Mainstream comic books in the U.S. have long featured a sea of white, male faces. From the beginning of the industry back in the Golden Age, through the Silver Age, and into the Bronze and Modern Ages, there has been a lack of diversity in superhero comics. Characters like Superman, Batman, Green Lantern, Hawkman, Flash, Spider-Man, Captain America, the Fantastic Four, Thor, Iron Man, Daredevil, and so many more mainstays of Marvel and DC have been white guys. Now, that wouldn’t be such a problem if they didn’t dominate the comic racks. But they have. For the better part of the 20th Century and even into the 21st. It hasn’t been until recent years-the last 5 or 6 by my estimate-that Marvel and DC have made a concerted effort to diversify their output. With pressure mounting from readers, both companies have taken steps to produce content that doesn’t appeal to the same old, same old crowd. Which makes sense, bc GBLT people, women, and PoC read comics too. And in significant numbers. This can be seen by dropping in on any of the numerous comic book conventions around the country. The people showing up aren’t just white men, and they want to see themselves reflected in the comics they read. The pressure exerted on the companies by female readers has led to an explosion of titles featuring women in starring roles. Where 30 years ago, Wonder Woman, She-Hulk, and Supergirl were pretty much the only women starring in their own titles, the last few years have seen Starfire, Harley Quinn, Black Canary, Batgirl, the new female Thor, Storm, Squirrel Girl, Elektra, Black Widow, She-Hulk, and Captain Marvel (among others) receive their own books. But the request for greater diversity from the Big Two is not limited to fans asking for more books with female leads. Many readers (myself included) want more books headlined by People of Color.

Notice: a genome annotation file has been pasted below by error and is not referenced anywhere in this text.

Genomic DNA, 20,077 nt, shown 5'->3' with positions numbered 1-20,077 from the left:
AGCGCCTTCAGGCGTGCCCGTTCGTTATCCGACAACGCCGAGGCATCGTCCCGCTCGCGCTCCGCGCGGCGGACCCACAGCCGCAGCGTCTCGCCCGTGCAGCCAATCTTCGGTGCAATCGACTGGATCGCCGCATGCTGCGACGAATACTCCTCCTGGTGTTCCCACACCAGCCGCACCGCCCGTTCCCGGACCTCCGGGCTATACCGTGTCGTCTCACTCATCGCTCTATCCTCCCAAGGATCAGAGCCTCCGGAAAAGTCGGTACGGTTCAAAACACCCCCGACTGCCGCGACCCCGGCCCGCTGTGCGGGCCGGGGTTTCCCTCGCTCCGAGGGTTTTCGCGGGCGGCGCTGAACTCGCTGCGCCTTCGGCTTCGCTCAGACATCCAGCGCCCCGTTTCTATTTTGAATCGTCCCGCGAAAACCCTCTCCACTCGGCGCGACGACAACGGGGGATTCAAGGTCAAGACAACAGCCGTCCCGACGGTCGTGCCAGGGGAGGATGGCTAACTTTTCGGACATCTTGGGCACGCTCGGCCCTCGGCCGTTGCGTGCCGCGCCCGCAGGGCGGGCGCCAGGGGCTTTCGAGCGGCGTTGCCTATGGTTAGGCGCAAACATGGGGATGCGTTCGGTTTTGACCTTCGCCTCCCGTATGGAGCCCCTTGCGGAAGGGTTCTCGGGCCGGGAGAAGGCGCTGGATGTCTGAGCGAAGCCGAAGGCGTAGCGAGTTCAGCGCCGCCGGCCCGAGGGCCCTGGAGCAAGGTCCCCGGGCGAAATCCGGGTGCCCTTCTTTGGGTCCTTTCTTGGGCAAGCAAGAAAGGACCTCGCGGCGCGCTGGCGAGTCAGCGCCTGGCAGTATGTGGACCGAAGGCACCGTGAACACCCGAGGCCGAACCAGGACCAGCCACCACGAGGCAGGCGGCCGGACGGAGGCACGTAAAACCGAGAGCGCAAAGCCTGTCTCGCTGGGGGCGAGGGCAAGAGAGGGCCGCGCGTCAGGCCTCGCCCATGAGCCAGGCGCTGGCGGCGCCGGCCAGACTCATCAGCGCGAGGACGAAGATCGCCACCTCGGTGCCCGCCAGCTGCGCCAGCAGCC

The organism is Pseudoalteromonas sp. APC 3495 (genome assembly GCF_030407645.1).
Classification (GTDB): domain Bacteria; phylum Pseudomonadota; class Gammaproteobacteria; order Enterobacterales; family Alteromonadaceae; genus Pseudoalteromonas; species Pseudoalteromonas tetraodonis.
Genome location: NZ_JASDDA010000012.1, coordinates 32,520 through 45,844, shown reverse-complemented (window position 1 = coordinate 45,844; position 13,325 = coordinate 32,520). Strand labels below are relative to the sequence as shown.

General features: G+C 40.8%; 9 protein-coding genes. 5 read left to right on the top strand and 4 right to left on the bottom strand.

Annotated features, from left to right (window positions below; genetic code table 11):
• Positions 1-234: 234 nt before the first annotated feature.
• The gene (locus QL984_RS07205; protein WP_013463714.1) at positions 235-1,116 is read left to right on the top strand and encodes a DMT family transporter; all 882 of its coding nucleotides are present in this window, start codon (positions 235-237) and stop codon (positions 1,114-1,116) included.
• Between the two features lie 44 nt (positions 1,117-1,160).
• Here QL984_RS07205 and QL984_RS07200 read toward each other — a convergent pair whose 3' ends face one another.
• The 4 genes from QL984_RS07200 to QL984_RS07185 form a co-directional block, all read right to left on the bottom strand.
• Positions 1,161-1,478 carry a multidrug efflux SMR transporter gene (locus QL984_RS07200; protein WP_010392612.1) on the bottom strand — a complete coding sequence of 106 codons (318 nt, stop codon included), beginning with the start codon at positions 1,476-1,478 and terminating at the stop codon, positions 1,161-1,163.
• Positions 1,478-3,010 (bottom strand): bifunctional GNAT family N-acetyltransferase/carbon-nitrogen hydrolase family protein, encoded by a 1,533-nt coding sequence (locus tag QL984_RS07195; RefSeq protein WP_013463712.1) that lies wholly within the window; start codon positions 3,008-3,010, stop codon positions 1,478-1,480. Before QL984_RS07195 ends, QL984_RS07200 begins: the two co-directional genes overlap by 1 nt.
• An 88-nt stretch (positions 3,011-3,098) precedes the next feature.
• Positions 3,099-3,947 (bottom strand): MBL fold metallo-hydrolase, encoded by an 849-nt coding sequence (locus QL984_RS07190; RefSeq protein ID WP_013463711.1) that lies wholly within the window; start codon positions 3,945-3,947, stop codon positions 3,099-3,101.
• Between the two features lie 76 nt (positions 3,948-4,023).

If I’m not mistaken, Marvel leads DC on that front, as the last several years has seen the New York-based publisher produce titles like Ms. Marvel, Black Panther, Captain America (Sam Wilson), Spider-Man (Miles Morales), Nova, Red Wolf, Spider-Man 2099, and Devil Dinosaur & Moon Girl. Meanwhile, over at DC, the company’s only books in recent years with a Person of Color in the starring role are Dr. Fate and Cyborg. The powers that be at DC cannot be ignorant of the demand for more racially diverse titles. In fact, this awareness is probably a significant reason why the company will soon be adding a new title to it’s publishing schedule, New Super-Man. The title will see a Chinese teenager acquiring some of Superman’s powers:
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